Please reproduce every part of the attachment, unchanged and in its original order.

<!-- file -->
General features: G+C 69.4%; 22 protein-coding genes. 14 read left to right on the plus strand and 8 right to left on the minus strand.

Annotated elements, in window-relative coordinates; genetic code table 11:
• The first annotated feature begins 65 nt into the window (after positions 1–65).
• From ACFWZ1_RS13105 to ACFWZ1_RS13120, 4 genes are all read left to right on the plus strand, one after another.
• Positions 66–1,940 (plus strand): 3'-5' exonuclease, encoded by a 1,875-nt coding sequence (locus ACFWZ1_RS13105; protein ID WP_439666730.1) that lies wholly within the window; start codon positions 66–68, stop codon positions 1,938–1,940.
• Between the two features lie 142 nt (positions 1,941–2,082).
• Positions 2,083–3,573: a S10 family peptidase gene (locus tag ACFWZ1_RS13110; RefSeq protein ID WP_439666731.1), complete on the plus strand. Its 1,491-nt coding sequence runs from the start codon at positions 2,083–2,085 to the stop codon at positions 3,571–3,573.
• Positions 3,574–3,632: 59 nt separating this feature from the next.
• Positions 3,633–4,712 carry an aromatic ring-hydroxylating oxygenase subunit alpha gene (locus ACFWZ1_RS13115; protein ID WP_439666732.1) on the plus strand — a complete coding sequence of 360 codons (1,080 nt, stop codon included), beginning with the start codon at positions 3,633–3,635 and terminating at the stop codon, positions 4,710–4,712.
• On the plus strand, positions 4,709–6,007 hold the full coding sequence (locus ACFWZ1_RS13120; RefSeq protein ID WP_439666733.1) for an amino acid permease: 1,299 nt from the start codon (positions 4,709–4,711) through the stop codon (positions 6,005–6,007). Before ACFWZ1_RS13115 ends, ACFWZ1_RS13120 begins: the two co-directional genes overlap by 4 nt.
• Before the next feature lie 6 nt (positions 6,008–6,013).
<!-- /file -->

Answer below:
General features: G+C 69.4%; 22 protein-coding genes. 14 read left to right on the plus strand and 8 right to left on the minus strand.

Annotated elements, in window-relative coordinates; genetic code table 11:
• The first annotated feature begins 65 nt into the window (after positions 1–65).
• From ACFWZ1_RS13105 to ACFWZ1_RS13120, 4 genes are all read left to right on the plus strand, one after another.
• Positions 66–1,940 (plus strand): 3'-5' exonuclease, encoded by a 1,875-nt coding sequence (locus ACFWZ1_RS13105; protein ID WP_439666730.1) that lies wholly within the window; start codon positions 66–68, stop codon positions 1,938–1,940.
• Between the two features lie 142 nt (positions 1,941–2,082).
• Positions 2,083–3,573: a S10 family peptidase gene (locus tag ACFWZ1_RS13110; RefSeq protein ID WP_439666731.1), complete on the plus strand. Its 1,491-nt coding sequence runs from the start codon at positions 2,083–2,085 to the stop codon at positions 3,571–3,573.
• Positions 3,574–3,632: 59 nt separating this feature from the next.
• Positions 3,633–4,712 carry an aromatic ring-hydroxylating oxygenase subunit alpha gene (locus ACFWZ1_RS13115; protein ID WP_439666732.1) on the plus strand — a complete coding sequence of 360 codons (1,080 nt, stop codon included), beginning with the start codon at positions 3,633–3,635 and terminating at the stop codon, positions 4,710–4,712.
• On the plus strand, positions 4,709–6,007 hold the full coding sequence (locus ACFWZ1_RS13120; RefSeq protein ID WP_439666733.1) for an amino acid permease: 1,299 nt from the start codon (positions 4,709–4,711) through the stop codon (positions 6,005–6,007). Before ACFWZ1_RS13115 ends, ACFWZ1_RS13120 begins: the two co-directional genes overlap by 4 nt.
• Before the next feature lie 6 nt (positions 6,008–6,013).